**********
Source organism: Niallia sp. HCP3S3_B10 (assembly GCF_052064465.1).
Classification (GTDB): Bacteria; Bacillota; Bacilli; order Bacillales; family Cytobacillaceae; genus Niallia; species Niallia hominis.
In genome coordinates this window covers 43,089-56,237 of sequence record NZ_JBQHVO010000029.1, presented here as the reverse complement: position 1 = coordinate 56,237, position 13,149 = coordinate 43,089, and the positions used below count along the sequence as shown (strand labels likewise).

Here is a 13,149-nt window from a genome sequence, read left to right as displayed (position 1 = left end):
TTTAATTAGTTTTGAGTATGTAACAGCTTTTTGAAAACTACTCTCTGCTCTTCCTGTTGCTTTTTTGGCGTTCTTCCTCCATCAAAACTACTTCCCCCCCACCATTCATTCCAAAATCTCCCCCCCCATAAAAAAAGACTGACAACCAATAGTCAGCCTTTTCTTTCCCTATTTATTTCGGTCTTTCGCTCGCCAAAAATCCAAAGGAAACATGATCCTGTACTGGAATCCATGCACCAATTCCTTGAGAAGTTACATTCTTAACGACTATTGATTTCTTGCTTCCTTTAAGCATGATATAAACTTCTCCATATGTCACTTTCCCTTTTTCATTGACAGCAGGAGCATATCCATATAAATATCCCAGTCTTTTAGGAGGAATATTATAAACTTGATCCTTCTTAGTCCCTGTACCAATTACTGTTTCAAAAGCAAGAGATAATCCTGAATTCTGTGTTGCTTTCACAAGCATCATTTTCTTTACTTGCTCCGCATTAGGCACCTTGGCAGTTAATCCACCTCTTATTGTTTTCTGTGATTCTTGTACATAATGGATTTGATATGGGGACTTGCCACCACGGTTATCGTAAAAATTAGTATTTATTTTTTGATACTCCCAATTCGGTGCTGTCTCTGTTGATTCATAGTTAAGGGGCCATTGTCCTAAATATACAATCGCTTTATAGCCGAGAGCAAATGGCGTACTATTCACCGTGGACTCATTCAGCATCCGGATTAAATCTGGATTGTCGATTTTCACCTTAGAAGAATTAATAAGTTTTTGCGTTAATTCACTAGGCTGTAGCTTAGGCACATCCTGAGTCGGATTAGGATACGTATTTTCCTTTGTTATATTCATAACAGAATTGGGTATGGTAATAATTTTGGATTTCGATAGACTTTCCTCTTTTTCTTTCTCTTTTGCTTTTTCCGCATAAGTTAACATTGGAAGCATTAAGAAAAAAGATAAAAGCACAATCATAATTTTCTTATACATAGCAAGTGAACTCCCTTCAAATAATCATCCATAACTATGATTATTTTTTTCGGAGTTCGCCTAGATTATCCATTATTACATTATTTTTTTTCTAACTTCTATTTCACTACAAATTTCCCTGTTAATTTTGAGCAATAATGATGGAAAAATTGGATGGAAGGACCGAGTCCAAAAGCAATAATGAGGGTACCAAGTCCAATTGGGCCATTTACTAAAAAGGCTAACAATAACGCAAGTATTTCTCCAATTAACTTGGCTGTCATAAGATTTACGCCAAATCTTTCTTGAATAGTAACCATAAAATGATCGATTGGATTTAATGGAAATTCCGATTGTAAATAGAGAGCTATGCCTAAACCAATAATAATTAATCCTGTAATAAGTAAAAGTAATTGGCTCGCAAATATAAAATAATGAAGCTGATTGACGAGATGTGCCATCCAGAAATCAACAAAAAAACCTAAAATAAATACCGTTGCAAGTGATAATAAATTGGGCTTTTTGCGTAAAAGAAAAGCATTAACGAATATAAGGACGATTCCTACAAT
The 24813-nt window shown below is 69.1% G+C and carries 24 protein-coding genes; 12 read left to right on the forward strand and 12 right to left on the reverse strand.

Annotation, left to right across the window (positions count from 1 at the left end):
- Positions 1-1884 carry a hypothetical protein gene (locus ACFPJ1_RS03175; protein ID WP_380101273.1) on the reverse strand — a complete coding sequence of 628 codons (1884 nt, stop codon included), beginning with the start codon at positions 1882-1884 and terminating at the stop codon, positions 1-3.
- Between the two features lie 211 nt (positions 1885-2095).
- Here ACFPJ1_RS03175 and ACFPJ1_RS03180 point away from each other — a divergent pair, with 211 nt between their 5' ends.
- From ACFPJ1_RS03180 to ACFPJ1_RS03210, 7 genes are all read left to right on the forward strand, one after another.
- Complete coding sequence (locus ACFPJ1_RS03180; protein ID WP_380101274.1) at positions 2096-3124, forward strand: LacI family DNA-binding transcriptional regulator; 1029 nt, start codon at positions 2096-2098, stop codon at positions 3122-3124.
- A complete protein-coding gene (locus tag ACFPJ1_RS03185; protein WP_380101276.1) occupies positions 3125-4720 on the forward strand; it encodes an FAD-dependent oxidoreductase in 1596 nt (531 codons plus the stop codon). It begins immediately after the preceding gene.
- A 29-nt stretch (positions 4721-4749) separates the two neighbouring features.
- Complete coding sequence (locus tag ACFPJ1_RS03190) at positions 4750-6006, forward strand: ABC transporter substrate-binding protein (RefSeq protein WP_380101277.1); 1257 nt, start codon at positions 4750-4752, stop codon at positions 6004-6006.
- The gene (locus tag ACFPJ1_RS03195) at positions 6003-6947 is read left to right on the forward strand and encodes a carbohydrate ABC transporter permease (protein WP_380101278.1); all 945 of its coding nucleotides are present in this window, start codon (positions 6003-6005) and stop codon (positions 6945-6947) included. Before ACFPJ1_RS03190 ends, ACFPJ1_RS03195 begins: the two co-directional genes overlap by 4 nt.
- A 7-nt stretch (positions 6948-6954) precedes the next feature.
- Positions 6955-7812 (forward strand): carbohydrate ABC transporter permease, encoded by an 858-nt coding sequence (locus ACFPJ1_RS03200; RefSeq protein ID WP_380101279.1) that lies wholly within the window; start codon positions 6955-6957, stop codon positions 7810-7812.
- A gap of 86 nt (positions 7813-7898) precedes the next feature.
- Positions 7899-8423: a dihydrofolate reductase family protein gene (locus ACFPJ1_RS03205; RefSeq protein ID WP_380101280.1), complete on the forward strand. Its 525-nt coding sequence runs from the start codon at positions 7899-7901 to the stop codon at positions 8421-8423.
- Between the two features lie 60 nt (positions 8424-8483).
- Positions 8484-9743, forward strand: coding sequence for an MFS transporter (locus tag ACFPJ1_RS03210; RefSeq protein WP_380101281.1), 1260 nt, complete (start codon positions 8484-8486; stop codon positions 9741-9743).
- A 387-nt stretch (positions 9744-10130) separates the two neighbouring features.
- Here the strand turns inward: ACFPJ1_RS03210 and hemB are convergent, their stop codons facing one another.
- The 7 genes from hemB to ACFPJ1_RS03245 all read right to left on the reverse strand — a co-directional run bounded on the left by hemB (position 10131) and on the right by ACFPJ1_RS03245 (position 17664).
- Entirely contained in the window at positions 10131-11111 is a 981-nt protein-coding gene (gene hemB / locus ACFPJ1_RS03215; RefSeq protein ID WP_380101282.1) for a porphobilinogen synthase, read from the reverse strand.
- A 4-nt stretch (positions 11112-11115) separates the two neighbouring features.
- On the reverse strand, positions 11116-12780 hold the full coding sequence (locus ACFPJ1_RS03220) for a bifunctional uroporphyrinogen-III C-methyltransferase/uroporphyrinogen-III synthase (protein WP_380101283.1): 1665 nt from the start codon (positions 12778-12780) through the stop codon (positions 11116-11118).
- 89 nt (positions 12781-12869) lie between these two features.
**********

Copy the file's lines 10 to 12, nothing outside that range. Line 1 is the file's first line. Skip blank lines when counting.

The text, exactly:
- Here ACFPJ1_RS03175 and ACFPJ1_RS03180 point away from each other — a divergent pair, with 211 nt between their 5' ends.
- From ACFPJ1_RS03180 to ACFPJ1_RS03210, 7 genes are all read left to right on the forward strand, one after another.
- Complete coding sequence (locus ACFPJ1_RS03180; protein ID WP_380101274.1) at positions 2096-3124, forward strand: LacI family DNA-binding transcriptional regulator; 1029 nt, start codon at positions 2096-2098, stop codon at positions 3122-3124.